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Eye Contact or iphone?

Posted on August 17, 2011. Filed under: Culture, Relationships | Tags: , , , , , , , , , , , |

iPhone vs. iPhone 3G

Image by Ricky Romero via Flickr

Is staying connected keeping you from connecting with others? According to a survey I recently read, 26% of smart phone users admit to regularly using their phone while at dinner. I don’t think it’s because they are making phone calls. Nope, I’m pretty sure that this is evidence that more and more Americans desire to stay connected with the digital world. The exclamation point and the word “you’re” aren’t the biggest casualties of social networking; our social lives are.

Would Jesus use email, Twitter, and Facebook (cause let’s face it, He wouldn’t be using MySpace)? Sure, why not. But I don’t think He’d be using His smart phone to check for Lazarus’s latest tweet during the Last Supper. Instead, I think He’d be focusing on whom He was with, giving that person His undivided attention.

At the end of Chapter 10 in Luke, Christ and the disciples went to the home of Martha and Mary. While Martha was busy with preparations for the meal, Mary sat by the Lord, soaking up the time she had with Him. Naturally, Martha protested that Mary should be helping her instead of relaxing while Martha did all the busy work. Jesus gently corrected Martha (don’t want to upset the chef before meal time) by proclaiming that Mary was in the right and that Martha had lost sight of the most important part of hosting: the guests.

Okay, so Martha wasn’t exactly texting while JC was telling the latest parable. But if something as understandable as preparing for the Son of God to enter your home is considered obsolete, how much more would emailing work be? Let’s face it; no matter how important we think we are, we aren’t that important (Gal 6:3). When we start to believe our lives are more important than spending quality time with our “loved” ones, there will be consquences.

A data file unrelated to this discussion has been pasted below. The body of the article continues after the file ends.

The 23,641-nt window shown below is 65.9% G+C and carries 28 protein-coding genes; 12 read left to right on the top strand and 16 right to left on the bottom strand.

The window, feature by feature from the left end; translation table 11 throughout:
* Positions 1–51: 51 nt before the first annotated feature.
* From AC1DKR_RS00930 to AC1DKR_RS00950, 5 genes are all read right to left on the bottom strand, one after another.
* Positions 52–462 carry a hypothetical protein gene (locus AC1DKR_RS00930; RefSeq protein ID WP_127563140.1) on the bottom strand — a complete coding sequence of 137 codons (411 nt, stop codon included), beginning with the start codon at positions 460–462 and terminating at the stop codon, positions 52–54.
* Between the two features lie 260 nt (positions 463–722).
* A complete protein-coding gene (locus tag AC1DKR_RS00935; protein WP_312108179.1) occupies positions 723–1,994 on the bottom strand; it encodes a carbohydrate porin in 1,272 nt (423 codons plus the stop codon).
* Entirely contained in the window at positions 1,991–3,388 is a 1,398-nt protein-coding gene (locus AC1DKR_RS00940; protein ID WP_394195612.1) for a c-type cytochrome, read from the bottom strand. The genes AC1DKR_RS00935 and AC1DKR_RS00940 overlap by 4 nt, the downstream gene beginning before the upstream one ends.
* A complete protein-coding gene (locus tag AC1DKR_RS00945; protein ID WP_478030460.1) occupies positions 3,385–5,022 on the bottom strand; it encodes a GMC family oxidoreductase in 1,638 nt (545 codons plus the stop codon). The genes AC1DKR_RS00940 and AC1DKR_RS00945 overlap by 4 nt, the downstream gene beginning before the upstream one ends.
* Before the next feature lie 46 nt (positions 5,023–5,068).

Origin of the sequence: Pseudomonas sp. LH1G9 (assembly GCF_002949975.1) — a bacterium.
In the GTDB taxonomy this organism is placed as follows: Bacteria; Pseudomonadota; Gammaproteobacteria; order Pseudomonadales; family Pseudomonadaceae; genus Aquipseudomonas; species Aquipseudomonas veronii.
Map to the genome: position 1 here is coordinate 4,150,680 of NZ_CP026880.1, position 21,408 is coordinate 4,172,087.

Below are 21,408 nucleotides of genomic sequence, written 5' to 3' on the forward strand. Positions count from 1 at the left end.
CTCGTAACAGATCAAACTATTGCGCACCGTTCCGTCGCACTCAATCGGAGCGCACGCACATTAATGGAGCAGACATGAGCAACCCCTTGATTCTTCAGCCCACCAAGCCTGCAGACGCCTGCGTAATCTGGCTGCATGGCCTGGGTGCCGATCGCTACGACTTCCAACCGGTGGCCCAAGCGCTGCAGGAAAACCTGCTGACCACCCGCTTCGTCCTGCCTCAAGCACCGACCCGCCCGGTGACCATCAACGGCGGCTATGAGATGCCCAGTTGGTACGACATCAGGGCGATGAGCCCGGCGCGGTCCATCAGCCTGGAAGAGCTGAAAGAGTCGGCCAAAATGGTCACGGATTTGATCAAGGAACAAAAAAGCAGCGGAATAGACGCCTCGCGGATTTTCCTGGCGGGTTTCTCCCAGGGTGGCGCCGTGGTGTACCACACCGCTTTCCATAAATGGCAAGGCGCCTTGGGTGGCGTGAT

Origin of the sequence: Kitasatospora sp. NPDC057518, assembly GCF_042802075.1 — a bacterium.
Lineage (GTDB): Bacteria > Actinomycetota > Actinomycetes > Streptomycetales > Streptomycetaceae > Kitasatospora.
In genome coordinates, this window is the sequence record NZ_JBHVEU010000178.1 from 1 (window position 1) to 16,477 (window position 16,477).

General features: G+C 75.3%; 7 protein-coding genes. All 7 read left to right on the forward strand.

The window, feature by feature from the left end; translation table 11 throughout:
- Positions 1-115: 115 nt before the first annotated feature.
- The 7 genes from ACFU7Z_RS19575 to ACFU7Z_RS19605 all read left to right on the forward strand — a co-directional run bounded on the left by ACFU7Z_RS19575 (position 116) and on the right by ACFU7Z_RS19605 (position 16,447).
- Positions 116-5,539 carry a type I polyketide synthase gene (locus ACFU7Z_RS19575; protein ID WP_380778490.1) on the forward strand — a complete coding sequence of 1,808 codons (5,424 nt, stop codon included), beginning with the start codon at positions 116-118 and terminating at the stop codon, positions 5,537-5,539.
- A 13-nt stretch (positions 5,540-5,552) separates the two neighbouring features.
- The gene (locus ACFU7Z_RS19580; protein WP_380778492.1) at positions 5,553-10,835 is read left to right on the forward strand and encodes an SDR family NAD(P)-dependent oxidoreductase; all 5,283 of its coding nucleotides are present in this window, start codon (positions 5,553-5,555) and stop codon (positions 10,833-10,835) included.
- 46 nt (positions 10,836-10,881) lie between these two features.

The Parable of the Great Banquet in Luke’s chapter 14, tells the story of a man who prepared a great banquet (as opposed to a lame one) and invited all his favorite people. One by one his guests gave the man a seemingly legitimate excuse for why they couldn’t come. The man became angry and decided to invite the not so great people who would appreciate him to the banquet instead. While this is a parable about the Kingdom, I believe it still speaks truth to our subject at hand. If we would rather stay attached to smart phones and work emails rather than connecting with those in front of us, we shouldn’t be surprised when they “de-friend” us.

The friends’ latest work out of the day can wait. The text message will be there in an hour. The political junkie will put up another rant in 17 minutes (I promise, I will). So let’s free ourselves and our company from the iphones, droids, and blackberries. After all, which banquet guest would you rather be remembered as: the guy who missed out on the greatest feast in town because he was busy with his ox (Luke 14:19) or the blind guy sitting at the head of the table with the drum stick?

PS-Please post this blog to your Facebook status